What will it take for smart homes (or home networks) to be ubiquitous and capable of realizing all the Internet of Things and connected-device expectations and dreams?
For the IoT to really take off and deliver on the promise of a connected era, the anchor must be the home network. For smart homes to become the norm in the future, the home network must enable control.
The meaning of control in this context is two-fold: control of the overall connected device ecosystem and control of how the connected user interacts with the platform their devices and applications create.
The problem of control arises because the entire consumer electronics industry is now experiencing what it means to be connected to networks and it is running into the same issues the networking world has had to deal with for many years.
Those issues include:
Security: Today, consumer electronics includes networking interfaces on devices that, even a few years ago, no one would have dreamed of connecting. Those systems are now exposed, but developers often still trust the user's home network is secure. Others aren't familiar with how to safeguard network connected systems and others attempt to ignore the risks in order to cut costs. The result has been the increasing number of attacks that prey on vulnerable IoT systems. In addition, the lack of understanding of networking can lead to new threats to the home's physical security and actions that can impact the provider's network and the Internet itself.
Scalability: How will networks handle the next order of magnitude of connected devices? How will gateways and WiFi access points that were designed for only tens of connected hosts handle hundreds? These are problems that present very real threats to the adoption of IoT.
Upgradeability: Connected devices have both the threat of security breaches and the opportunity to remotely provide upgrades to users to patch security flaws or issue updates and new features. This opportunity is new and many manufacturers don't build their systems with this ability in mind or do not make it as robust as it could be.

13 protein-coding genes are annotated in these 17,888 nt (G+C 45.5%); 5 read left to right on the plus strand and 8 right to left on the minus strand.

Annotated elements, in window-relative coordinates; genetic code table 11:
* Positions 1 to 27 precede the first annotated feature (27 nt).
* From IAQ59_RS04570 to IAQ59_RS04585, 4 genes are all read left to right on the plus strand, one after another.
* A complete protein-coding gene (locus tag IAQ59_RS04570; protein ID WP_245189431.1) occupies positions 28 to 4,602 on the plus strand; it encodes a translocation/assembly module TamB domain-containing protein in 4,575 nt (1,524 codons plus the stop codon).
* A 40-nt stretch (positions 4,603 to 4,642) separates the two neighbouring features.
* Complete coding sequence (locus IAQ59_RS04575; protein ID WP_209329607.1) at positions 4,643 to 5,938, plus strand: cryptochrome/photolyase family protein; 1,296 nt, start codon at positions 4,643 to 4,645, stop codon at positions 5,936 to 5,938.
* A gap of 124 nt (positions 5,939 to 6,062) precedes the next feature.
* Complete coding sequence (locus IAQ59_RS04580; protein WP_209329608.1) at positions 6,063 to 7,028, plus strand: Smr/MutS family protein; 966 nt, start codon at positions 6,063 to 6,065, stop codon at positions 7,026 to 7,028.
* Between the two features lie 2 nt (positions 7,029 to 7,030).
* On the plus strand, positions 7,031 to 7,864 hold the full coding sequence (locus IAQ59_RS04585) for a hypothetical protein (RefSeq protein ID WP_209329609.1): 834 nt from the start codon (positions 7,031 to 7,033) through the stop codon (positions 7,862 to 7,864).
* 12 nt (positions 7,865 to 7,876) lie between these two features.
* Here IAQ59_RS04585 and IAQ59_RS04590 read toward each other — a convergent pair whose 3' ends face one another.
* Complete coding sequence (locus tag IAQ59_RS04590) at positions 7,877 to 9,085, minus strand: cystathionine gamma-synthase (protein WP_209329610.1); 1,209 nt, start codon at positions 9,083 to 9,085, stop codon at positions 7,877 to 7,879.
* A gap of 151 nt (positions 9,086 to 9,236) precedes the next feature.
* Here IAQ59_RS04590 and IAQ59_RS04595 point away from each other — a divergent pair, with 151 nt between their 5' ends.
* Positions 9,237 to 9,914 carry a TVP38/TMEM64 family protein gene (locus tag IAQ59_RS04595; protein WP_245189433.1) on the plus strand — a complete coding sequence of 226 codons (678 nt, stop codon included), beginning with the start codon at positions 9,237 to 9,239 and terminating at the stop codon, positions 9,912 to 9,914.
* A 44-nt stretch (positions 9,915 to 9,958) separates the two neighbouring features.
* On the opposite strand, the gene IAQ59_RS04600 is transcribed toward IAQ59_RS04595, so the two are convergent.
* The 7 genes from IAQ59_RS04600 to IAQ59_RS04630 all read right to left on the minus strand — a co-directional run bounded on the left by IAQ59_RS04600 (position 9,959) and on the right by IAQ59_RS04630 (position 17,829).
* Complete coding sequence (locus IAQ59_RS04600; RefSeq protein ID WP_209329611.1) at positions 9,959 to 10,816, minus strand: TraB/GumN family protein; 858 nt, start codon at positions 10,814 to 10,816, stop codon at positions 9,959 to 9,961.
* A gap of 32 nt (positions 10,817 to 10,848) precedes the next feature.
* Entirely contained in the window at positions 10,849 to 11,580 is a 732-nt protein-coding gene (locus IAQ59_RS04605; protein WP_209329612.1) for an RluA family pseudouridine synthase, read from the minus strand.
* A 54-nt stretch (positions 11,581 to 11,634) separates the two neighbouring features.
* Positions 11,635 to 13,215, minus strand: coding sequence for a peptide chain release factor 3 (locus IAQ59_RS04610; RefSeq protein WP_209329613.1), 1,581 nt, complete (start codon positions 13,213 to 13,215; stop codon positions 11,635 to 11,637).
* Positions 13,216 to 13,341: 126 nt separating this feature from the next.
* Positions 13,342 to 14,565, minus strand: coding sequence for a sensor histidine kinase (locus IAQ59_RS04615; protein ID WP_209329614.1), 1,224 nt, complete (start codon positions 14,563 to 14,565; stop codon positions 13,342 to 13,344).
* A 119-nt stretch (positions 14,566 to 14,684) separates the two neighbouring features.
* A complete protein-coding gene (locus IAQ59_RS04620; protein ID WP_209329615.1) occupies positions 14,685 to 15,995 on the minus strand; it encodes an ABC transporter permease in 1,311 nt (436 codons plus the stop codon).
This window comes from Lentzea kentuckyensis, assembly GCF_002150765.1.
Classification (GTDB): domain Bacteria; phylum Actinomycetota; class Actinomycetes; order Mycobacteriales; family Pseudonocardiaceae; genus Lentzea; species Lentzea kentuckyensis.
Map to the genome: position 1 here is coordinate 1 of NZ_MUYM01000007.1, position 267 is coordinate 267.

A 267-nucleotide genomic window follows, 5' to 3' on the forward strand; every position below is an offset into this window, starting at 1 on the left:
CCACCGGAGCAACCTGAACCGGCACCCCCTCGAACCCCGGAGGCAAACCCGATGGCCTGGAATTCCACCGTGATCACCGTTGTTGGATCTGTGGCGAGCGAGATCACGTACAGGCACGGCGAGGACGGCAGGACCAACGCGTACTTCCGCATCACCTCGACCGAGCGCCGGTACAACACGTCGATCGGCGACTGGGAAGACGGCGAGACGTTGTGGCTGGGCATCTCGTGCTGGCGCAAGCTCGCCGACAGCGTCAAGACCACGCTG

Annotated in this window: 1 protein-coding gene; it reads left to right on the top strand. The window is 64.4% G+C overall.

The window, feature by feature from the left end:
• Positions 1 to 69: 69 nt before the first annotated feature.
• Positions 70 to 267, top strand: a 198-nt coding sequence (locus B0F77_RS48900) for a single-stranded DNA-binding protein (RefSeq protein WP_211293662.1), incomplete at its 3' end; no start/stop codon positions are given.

Interoperability: As with all blossoming industries, IoT started with everyone doing their own thing. This is exacerbated by the broad scope of the IoT and the fact that many verticals have built control systems for decades and have generations of design ideas and practices that color the way they see the world -- and in some cases can provide valuable experience to the rest of the networking industry.
Work to address these key concerns has already started, with industry standards initiatives playing an important role in overcoming the challenges. Defining reliable (or carrier-grade) WiFi and other home network technologies, for example, can help address security and scalability issues as more network capable devices come online. This is useful for service providers and multiple system operators who have had difficulty marketing and supporting their WiFi and home network service offerings and feel regulatory pressure to deliver on promises to the end user. This situation is also blurred by the user perception that in-building WiFi or the home network is "the Internet."
The time is ripe for the standards community to come together and solve these problems. The Broadband Forum has several projects addressing these areas, but we are part of a wider ecosystem of both the telco world and consumer electronics, and we need to collaborate.
— Jason Walls is Director of Technical Marketing for QA Café, co-director of the Broadband User Services Work Area at the Broadband Forum – the creator of TR-069, the CPE WAN Management Protocol. You can find out more about the Broadband Forum’s User Services Platform on its @JasonSWalls